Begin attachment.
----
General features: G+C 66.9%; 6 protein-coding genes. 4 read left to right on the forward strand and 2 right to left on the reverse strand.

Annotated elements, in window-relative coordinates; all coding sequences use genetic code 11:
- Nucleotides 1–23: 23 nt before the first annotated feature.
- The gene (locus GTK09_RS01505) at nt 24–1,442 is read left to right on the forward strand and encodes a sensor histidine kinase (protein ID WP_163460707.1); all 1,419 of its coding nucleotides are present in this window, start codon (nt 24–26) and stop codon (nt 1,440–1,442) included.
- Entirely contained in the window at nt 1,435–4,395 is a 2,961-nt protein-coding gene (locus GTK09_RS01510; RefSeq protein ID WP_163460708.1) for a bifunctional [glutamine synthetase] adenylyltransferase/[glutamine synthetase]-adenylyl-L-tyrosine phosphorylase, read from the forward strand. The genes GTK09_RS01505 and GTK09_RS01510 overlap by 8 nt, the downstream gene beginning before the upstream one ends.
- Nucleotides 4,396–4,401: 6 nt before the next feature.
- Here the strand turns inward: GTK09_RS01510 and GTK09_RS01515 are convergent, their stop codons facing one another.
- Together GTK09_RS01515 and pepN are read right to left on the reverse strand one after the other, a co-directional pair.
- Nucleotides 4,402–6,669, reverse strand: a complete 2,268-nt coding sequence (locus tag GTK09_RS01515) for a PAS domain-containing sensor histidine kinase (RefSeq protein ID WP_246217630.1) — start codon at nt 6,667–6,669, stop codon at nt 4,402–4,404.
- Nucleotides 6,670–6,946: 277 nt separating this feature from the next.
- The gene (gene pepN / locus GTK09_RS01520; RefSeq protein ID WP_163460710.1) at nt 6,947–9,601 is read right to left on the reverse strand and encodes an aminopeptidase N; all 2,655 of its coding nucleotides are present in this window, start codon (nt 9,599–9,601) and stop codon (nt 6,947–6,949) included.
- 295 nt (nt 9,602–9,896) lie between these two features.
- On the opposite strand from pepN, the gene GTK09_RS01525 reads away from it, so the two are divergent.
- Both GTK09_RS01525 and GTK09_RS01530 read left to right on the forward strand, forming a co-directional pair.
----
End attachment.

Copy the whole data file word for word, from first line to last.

General features: G+C 66.9%; 6 protein-coding genes. 4 read left to right on the forward strand and 2 right to left on the reverse strand.

Annotated elements, in window-relative coordinates; all coding sequences use genetic code 11:
- Nucleotides 1–23: 23 nt before the first annotated feature.
- The gene (locus GTK09_RS01505) at nt 24–1,442 is read left to right on the forward strand and encodes a sensor histidine kinase (protein ID WP_163460707.1); all 1,419 of its coding nucleotides are present in this window, start codon (nt 24–26) and stop codon (nt 1,440–1,442) included.
- Entirely contained in the window at nt 1,435–4,395 is a 2,961-nt protein-coding gene (locus GTK09_RS01510; RefSeq protein ID WP_163460708.1) for a bifunctional [glutamine synthetase] adenylyltransferase/[glutamine synthetase]-adenylyl-L-tyrosine phosphorylase, read from the forward strand. The genes GTK09_RS01505 and GTK09_RS01510 overlap by 8 nt, the downstream gene beginning before the upstream one ends.
- Nucleotides 4,396–4,401: 6 nt before the next feature.
- Here the strand turns inward: GTK09_RS01510 and GTK09_RS01515 are convergent, their stop codons facing one another.
- Together GTK09_RS01515 and pepN are read right to left on the reverse strand one after the other, a co-directional pair.
- Nucleotides 4,402–6,669, reverse strand: a complete 2,268-nt coding sequence (locus tag GTK09_RS01515) for a PAS domain-containing sensor histidine kinase (RefSeq protein ID WP_246217630.1) — start codon at nt 6,667–6,669, stop codon at nt 4,402–4,404.
- Nucleotides 6,670–6,946: 277 nt separating this feature from the next.
- The gene (gene pepN / locus GTK09_RS01520; RefSeq protein ID WP_163460710.1) at nt 6,947–9,601 is read right to left on the reverse strand and encodes an aminopeptidase N; all 2,655 of its coding nucleotides are present in this window, start codon (nt 9,599–9,601) and stop codon (nt 6,947–6,949) included.
- 295 nt (nt 9,602–9,896) lie between these two features.
- On the opposite strand from pepN, the gene GTK09_RS01525 reads away from it, so the two are divergent.
- Both GTK09_RS01525 and GTK09_RS01530 read left to right on the forward strand, forming a co-directional pair.